We're mostly speculating at this point, but looking back at those schematics Google showed off at I/O in May (seen above, left), the similarities between it and HTC's new headset are uncanny.
DigitalTrends reports that the Chinese headset is expected to have front mounted cameras with fisheye lenses, a gyroscope, accelerometer, and motion sensing tech inside. The headset will only see a limited release at first though, with plans to only launch in China for the time being.
The VR segment is increasingly evolving and meeting newer competitors who are bringing to the plate what traditional VR solutions could not - portability. Take a look at our complete guide to virtual reality.
Six Congress legislators suspended for creating ruckus in Parliament
Soon after the house met at 2.30 p.m., the opposition members rushed towards the Speaker's podium protesting against her decision. Mahajan, however, said she didn't want to comment on the issue immediately. "They were the worst inside both the Houses".
The China stand-alone VR headset will more than likely features Qualcomm's hardware infrastructure, but will not have anything to do with Google and its WorldSense technology.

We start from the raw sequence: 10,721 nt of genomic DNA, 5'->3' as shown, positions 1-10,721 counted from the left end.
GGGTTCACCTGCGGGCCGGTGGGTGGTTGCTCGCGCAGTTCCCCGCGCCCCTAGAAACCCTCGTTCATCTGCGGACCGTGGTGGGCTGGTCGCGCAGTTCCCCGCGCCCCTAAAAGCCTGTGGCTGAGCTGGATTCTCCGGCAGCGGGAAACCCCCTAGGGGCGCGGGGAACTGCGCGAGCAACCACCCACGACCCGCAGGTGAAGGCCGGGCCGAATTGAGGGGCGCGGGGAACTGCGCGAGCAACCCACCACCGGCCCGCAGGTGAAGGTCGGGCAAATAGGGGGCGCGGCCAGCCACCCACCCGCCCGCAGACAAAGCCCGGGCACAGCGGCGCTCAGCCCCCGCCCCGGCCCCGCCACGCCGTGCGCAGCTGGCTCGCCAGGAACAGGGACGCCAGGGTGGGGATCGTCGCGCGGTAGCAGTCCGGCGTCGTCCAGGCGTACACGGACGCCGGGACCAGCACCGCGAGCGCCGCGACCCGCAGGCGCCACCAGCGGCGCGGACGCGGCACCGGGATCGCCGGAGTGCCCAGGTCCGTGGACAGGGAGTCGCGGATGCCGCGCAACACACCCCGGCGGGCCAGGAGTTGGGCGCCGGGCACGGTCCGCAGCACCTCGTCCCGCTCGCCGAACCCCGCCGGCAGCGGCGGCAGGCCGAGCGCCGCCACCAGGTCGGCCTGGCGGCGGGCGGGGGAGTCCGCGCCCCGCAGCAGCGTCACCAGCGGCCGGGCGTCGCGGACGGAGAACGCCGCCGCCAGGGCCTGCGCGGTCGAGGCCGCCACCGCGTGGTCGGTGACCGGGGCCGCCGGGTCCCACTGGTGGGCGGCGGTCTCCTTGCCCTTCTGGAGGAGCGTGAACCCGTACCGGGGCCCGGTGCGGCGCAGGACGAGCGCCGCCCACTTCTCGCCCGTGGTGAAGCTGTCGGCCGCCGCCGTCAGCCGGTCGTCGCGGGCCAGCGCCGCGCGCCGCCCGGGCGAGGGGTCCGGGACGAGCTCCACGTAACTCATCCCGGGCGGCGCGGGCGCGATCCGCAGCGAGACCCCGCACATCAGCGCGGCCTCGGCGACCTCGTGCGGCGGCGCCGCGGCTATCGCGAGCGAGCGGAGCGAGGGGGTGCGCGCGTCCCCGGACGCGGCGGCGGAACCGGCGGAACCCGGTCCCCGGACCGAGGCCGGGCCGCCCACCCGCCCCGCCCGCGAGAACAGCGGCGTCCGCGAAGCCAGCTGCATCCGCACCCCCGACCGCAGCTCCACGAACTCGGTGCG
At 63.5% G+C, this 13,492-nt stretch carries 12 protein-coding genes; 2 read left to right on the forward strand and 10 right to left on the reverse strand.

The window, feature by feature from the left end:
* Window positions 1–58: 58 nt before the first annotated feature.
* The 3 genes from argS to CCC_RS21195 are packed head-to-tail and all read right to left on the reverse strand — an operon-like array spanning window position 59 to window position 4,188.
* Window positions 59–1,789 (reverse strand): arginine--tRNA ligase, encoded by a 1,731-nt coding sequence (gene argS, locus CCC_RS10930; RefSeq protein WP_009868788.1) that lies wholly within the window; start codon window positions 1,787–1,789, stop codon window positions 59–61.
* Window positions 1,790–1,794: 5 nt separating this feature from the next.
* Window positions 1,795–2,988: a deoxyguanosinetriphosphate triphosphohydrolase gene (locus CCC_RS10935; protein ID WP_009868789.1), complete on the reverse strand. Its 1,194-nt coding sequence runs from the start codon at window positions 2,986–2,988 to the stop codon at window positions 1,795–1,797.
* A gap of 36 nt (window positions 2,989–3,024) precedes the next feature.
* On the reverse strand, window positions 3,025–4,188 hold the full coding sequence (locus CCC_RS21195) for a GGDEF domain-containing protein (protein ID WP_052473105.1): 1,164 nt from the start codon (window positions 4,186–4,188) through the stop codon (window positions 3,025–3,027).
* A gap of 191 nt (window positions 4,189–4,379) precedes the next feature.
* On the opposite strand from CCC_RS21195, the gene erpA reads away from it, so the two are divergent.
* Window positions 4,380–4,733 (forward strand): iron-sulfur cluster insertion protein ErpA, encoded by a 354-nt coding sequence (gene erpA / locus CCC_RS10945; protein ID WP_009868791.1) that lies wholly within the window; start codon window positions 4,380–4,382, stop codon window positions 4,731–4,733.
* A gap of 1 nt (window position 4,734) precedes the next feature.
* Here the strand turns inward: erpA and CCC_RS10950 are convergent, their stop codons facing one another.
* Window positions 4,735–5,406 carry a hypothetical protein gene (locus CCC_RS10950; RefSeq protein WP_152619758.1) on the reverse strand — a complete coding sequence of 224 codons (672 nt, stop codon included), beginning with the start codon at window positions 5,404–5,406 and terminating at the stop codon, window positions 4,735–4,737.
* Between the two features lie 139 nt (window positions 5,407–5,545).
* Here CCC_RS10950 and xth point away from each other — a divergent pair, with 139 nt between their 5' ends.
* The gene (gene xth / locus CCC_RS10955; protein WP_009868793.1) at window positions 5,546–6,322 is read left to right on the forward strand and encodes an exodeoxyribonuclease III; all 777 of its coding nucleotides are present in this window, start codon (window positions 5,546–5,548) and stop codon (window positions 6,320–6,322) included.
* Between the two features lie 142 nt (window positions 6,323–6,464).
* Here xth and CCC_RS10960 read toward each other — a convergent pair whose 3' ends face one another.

The launch for HTC's Vive Standalone VR headset comes just weeks after rumours surfaced that Oculus is also working on a wire-free VR device that'll cost just $200 (around £155). It looks much sturdier with a head-strap akin to that used by the PlayStation VR headset, the VR headset with, in our opinion, the most comfortable fit of all VR headsets now on the market. The recent similar announcement of the HTC Vive HDM project is no accident as HTC wants to get the developers around its project. As is the case with all tethered headsets, it requires a powerful PC setup to function. HTC's landing page for the headset also says it will run games and other apps from Viveport, HTC's own app store. Built using Qualcomm's Snapdragon 835 mobile processor, it will act independently of a PC and will use battery power for a few hours of operation.